I am Lisa Scroggins, wife, mother, CPA. I was diagnosed in 1991, and my mother had MS. There’s more: two of my five siblings also have MS. So, obviously, I am a person with MS: a patient. I don’t like to be called an MSer. I also resist substituting different words for the letters, M and S, such as “Made Strong:” I like to think of myself as an advocate, and I have written to members of Congress on various issues. I’m currently in the process of trying to correct an inadequate parking situation in my community¹.

If I’m brutally honest with myself, I just don’t like being a disabled person, and I have hope that I can improve. Having officially stopped working because of disability, I am having an identity crisis, as well as an existential one. I know I have pretty severe limitations, which mostly have arisen in the past three to four years. There’s my first clue: it seems as though it’s very recent, but I just typed the truth: my walking ability has worsened over several years, not the one or two that I’ve been telling myself. It has been only a couple of years since I’ve worked, but it’s important to know that I experienced a life-changing series of events which have left me reeling to this day. In other words, it’s complicated.

I’ve had MS for a very long time. I’m lucky, in that for many years, my symptoms were invisible to others. Although they were always in the back of my mind, I had learned to compensate for them.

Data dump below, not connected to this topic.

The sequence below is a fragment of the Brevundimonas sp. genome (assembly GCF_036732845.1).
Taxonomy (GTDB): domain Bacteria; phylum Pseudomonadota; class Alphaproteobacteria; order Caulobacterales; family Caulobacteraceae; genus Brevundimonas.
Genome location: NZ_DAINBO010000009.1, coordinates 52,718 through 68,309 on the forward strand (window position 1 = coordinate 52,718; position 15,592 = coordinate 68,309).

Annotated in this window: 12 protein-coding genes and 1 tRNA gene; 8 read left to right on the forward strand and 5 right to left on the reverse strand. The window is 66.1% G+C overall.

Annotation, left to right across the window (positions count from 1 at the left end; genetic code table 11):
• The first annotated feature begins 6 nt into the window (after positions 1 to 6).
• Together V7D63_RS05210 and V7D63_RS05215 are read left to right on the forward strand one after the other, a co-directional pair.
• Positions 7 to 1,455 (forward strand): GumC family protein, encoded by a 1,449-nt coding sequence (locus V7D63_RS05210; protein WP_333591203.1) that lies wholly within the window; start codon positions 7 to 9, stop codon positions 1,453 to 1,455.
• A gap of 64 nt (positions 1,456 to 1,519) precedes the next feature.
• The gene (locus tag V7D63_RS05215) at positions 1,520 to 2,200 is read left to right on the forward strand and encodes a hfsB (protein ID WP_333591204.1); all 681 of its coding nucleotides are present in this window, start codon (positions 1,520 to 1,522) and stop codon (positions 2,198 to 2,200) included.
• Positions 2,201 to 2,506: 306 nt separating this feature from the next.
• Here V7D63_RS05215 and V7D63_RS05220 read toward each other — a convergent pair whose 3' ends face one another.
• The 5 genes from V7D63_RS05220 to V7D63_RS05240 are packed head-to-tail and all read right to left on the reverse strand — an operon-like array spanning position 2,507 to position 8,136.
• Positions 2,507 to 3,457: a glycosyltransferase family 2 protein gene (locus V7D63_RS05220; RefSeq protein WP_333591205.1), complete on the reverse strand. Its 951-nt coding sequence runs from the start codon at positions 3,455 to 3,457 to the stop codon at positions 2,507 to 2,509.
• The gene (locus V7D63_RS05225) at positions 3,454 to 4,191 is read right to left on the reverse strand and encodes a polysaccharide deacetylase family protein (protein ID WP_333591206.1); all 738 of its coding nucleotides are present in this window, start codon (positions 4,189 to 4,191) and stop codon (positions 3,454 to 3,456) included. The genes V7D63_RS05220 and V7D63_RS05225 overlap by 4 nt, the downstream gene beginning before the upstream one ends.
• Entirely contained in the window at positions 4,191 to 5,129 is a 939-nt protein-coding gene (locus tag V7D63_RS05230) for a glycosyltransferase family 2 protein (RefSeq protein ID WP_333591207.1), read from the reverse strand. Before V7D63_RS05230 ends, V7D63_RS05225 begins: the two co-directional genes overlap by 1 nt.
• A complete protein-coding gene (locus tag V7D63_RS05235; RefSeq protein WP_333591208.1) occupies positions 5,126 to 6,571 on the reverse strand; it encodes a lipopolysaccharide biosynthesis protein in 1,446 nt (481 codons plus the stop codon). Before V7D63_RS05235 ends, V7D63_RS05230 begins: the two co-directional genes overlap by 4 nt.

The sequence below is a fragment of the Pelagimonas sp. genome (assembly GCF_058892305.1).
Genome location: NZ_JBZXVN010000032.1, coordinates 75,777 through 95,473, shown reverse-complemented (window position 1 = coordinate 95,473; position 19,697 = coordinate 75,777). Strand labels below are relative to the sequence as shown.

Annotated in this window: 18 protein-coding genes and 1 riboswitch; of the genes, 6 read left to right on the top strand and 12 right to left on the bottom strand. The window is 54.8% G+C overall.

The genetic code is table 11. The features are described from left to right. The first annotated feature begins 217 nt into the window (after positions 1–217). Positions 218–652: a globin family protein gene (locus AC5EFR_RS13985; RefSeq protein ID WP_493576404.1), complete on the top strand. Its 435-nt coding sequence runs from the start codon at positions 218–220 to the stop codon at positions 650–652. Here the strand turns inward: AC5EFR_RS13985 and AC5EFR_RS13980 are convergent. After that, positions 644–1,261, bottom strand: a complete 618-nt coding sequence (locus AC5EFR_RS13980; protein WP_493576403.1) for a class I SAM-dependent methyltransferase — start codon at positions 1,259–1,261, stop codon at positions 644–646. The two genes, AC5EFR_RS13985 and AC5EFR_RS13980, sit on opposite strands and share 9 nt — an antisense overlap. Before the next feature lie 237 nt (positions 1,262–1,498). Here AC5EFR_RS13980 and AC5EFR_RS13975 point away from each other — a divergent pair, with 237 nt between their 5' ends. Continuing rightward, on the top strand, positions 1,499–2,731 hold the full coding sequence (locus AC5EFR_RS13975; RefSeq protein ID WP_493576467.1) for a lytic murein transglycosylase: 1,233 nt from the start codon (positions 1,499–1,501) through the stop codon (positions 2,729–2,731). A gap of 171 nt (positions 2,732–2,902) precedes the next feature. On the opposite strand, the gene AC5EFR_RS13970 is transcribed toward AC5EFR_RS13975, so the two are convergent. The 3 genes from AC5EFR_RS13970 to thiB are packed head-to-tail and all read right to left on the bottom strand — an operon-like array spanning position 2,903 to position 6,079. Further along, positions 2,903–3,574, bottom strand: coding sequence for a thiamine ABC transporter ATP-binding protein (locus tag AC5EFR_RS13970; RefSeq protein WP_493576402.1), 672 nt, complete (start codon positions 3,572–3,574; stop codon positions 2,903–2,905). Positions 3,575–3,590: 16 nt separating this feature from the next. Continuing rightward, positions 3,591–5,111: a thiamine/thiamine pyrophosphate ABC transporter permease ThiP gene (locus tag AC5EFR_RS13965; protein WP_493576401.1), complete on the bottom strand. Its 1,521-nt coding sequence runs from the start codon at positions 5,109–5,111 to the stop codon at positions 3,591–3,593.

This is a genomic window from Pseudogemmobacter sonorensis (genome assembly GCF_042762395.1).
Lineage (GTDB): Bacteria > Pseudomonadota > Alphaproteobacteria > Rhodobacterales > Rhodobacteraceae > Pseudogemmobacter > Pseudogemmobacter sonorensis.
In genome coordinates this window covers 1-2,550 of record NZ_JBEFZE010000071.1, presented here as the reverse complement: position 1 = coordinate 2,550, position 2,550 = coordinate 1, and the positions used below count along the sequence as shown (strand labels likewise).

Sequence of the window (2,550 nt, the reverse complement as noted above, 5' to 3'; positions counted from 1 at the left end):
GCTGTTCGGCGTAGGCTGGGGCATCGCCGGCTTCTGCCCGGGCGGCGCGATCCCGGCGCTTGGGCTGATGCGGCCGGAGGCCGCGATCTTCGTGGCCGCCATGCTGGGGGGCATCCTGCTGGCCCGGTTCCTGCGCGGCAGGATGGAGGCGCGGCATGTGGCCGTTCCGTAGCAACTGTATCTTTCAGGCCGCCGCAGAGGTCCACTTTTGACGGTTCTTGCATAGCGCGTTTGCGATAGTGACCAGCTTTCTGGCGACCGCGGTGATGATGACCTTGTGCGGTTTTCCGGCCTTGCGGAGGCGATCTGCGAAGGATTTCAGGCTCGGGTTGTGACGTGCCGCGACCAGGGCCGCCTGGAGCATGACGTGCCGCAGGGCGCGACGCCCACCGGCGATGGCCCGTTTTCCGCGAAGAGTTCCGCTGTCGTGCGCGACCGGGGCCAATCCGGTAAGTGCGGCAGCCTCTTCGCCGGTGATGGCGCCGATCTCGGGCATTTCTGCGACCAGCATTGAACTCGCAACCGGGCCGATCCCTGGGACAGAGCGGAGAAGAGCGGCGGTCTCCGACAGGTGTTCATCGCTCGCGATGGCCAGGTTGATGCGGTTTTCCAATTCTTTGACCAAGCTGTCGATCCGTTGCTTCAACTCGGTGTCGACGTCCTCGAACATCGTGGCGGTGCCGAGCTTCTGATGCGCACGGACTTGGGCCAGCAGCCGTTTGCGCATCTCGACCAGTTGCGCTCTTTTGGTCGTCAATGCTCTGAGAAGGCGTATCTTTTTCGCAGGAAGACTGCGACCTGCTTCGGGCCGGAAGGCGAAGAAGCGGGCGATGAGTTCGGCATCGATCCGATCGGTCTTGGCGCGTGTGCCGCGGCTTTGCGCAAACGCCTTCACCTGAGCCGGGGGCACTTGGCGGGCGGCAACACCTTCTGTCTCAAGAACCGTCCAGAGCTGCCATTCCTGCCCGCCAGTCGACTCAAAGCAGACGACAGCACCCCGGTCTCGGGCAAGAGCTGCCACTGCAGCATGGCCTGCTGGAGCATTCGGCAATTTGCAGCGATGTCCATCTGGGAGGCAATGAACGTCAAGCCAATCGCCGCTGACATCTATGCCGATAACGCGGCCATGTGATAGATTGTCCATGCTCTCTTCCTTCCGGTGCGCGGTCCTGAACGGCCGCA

First example: I’m shopping in a Sam’s Club store. It’s a huge building, and as is typical, I’ve walked around for a while, just browsing for things that I might want to buy, when I realize that fatigue² is kicking in. I’m not prepared to check out, with all that entails: getting my payment and membership cards out, unloading my items to the conveyor belt, putting them back in my cart, storing my cards safely, but keeping my receipt ready to be checked before exiting, trekking to my car, unloading my purchases into my trunk, parking or maybe just abandoning my cart, climbing back into my car where I will rest for a few minutes, while hoping that no one is idling behind me, waiting for my parking spot—oh the pressure! Also, I’m a pretty good distance from the checkout lines, and those lines were fairly long at last glimpse. What to do? I head over to the book section. I park my cart so that hopefully, it won’t impede any other shoppers, grab a few books to peruse, and sit down on the floor to rest and look through the books. Occasionally, I get some questioning looks, but hey, you do what you have to do.

Second example: I have what’s known as a “neurogenic bladder.” Real world translation: I experience urgency, which means I have to pee now! It doesn’t matter when I’ve last relieved myself, or how much my fluid intake has been. (That commercial for an overactive bladder medication is spot-on and even cute! The bladder IS in charge and drags me where it will.) Whenever I enter a building, if I don’t already know where the bathrooms are, I focus on finding their locations. When driving, I have been known to pull over to the side of the Interstate when I couldn’t make it to the nearest restroom. The technique involves putting on my car’s flashers, exiting my car, rapidly walking over to the passenger side, opening both front and rear passenger doors to provide a modicum of privacy, grabbing a fast food napkin or two from the map storage compartment door on the front passenger side for, oh, come on, you know what it’s for (always kept stocked for emergencies such as these!), and doing the squat. There’s just no way to do this in a dignified manner. I always feel guilty for littering. The pre-MS me would never have done such a thing.